John Russell, 1st Earl Russell

John Russell, 1st Earl Russell, KG, GCMG, PC, FRS (18 August 1792 – 28 May 1878), known by his courtesy title Lord John Russell before 1861, was a leading Whig and Liberal politician who served as Prime Minister of the United Kingdom on two occasions during the early Victorian era.

Scion of one of the most powerful aristocratic families, his great achievements, wrote A. J. P. Taylor, were based on his persistent battles in Parliament over the years on behalf of the expansion of liberty; after each loss he tried again and again, until finally, his efforts were largely successful. E. L. Woodward, however, argued that he was too much the abstract theorist:

He was more concerned with the removal of obstacles to civil liberty than with the creation of a more reasonable and civilized society. His political theory centred in the revolution of 1688, and in the clique of aristocratic families to whom the country owed loyalty in return for something like the charte octroyée of the reform bill.[1]

Nevertheless, Russell led his Whig party into support for reform; he was the principal architect of the great Reform Act of 1832.

As Prime Minister he was less successful. He headed a government that failed to deal with the Irish Famine, a disaster which saw the loss of a quarter of Ireland's population. It has been said that his ministry of 1846 to 1852 was the ruin of the Whig party: it never composed a Government again, and his ministry of 1865 to 1866 was very nearly the ruin of the Liberal Party also.[2]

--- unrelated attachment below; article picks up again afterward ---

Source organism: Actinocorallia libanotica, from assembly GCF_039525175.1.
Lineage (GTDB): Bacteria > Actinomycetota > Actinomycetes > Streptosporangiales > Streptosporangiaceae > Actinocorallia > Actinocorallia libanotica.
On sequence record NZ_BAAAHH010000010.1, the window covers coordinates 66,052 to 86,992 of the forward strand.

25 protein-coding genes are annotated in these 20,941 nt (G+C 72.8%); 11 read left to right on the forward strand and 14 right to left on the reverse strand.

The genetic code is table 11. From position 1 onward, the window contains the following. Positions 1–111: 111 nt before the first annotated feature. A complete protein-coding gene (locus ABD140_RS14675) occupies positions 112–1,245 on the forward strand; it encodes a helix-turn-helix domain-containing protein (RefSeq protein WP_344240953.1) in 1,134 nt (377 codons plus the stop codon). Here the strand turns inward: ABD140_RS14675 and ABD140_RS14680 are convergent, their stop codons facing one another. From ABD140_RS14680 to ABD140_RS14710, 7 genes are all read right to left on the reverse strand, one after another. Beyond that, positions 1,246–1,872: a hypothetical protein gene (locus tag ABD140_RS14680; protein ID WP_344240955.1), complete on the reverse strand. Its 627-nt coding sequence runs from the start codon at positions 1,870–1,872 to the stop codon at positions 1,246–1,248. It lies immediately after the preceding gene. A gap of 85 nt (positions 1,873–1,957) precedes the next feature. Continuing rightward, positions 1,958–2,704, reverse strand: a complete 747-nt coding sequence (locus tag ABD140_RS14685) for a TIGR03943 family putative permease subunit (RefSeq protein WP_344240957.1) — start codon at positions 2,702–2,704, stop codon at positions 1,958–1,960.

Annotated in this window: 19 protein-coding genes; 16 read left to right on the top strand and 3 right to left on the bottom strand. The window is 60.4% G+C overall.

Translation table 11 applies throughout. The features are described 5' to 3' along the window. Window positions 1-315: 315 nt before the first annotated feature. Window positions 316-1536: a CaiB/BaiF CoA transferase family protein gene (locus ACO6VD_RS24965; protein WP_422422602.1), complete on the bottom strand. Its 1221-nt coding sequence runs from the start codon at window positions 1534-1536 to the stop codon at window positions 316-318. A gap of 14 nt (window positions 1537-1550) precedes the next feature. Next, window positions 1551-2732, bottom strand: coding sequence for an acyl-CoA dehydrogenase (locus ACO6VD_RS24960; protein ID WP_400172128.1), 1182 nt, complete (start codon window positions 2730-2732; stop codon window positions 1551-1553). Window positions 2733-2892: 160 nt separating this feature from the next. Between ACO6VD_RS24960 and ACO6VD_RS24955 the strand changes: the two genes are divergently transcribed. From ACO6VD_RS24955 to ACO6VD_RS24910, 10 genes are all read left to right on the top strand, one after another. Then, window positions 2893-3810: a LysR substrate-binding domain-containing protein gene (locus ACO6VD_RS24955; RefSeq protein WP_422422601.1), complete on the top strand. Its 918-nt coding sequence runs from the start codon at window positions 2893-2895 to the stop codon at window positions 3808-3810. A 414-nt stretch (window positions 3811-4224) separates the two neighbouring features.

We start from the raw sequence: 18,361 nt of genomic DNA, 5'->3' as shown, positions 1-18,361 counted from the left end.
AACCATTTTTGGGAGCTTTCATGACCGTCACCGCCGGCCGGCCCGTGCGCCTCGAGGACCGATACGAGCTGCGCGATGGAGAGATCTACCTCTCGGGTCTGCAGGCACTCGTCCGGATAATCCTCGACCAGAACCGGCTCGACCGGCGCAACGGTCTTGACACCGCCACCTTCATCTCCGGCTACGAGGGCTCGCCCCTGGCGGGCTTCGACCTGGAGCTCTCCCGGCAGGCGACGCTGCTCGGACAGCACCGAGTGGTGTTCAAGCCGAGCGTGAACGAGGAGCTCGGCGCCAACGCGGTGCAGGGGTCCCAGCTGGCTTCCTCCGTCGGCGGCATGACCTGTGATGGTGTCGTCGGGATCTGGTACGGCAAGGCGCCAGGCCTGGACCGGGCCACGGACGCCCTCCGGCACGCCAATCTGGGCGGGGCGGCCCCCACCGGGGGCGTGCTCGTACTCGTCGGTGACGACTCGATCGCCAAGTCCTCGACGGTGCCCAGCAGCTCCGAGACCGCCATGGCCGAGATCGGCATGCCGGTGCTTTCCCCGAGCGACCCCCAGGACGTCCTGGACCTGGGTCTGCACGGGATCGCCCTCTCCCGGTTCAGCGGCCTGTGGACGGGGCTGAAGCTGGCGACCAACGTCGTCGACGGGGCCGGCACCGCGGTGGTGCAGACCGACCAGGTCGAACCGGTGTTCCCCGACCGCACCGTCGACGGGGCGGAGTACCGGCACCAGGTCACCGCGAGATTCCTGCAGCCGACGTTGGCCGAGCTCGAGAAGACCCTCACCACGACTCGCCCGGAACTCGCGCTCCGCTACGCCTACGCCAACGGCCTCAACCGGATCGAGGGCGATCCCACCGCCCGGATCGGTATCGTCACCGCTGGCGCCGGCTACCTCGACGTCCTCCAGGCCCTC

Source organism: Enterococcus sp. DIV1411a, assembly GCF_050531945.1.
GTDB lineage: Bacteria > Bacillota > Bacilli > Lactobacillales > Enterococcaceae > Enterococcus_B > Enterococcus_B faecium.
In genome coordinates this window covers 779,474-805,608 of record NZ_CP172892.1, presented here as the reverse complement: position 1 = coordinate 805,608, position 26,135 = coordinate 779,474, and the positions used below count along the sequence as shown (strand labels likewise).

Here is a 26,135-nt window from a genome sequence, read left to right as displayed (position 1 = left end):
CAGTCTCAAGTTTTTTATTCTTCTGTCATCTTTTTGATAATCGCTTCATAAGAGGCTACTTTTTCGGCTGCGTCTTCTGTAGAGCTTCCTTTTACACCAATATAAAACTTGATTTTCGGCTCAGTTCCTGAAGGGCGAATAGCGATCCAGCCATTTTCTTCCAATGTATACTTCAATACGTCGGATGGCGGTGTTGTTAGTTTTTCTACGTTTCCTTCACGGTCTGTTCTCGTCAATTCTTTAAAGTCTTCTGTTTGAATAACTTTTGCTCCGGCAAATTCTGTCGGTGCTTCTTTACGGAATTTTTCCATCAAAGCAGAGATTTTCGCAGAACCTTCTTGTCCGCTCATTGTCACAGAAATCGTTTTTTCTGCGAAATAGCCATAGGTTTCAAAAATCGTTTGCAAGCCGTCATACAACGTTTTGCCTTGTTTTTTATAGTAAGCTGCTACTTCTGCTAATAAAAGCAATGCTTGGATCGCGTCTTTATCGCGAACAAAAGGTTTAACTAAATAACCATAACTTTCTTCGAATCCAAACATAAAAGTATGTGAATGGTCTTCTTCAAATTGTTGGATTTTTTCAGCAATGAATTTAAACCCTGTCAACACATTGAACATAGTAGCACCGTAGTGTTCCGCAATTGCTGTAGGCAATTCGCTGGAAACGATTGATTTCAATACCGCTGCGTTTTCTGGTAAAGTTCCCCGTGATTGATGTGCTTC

The Earl Russell

Lord John Russell
Russell in 1861
Prime Minister of the United Kingdom
In office
29 October 1865 – 26 June 1866
Preceded byThe Viscount Palmerston
Succeeded byThe Earl of Derby
In office
30 June 1846 – 21 February 1852
Preceded bySir Robert Peel, Bt
Succeeded byThe Earl of Derby
Leader of the Opposition
In office
28 June 1866 – 3 December 1868
Preceded byThe Earl of Derby
Succeeded byBenjamin Disraeli
In office
23 February 1852 – 19 December 1852
Preceded byThe Earl of Derby
Succeeded byThe Earl of Derby
Foreign Secretary
In office
18 June 1859 – 3 November 1865
Preceded byThe Earl of Malmesbury
Succeeded byThe Earl of Clarendon
In office
28 December 1852 – 21 February 1853
Preceded byThe Earl of Malmesbury
Succeeded byThe Earl of Clarendon
Secretary of State for the Colonies
In office
23 February 1855 – 21 July 1855
Preceded bySidney Herbert
Succeeded bySir William Molesworth, Bt
Lord President of the Council
In office
12 June 1854 – 8 February 1855
Preceded byThe Earl Granville
Succeeded byThe Earl Granville
Secretary of State for War and the Colonies
In office
30 August 1839 – 30 August 1841
Preceded byThe Marquess of Normanby
Succeeded byLord Stanley
Home Secretary
In office
18 April 1835 – 30 August 1839
Preceded byHenry Goulburn
Succeeded byThe Marquess of Normanby
Personal details
John Russell

18 August 1792
Mayfair, Middlesex, England
Died28 May 1878 (aged 85)
Richmond Park, Surrey, England
Resting placeSt Michael's, Chenies
Political partyLiberal (1859–1878)
Other political
Whig (until 1859)
  • Adelaide Lister
    (m. 1835; died 1838)
  • Frances Elliot-Murray-Kynynmound
    (m. 1841)
ParentsJohn Russell, 6th Duke of Bedford
Georgiana Byng
Alma materUniversity of Edinburgh
John Russell, 1st Earl Russell's signature
Shield of arms of John Russell, 1st Earl Russell, KG, GCMG, PC, FRS
Shield of arms of John Russell, 1st Earl Russell, as displayed on his Order of the Garter stall plate in St. George's Chapel.

Background and education

Russell was born small and premature on 18 August 1792 into the highest echelons of the British aristocracy, being the third son of John Russell, later 6th Duke of Bedford, and Georgiana Byng, daughter of George Byng, 4th Viscount Torrington. The Russell family had been one of the principal Whig dynasties in England since the 17th century, and were among the richest handful of aristocratic landowning families in the country, but as a younger son of the 6th Duke of Bedford, he was not expected to inherit the family estates. As a younger son of a duke, he bore the courtesy title "Lord John Russell", but he was not a peer in his own right. He was, therefore, able to sit in the House of Commons until he was made an earl in 1861 and transferred into the House of Lords.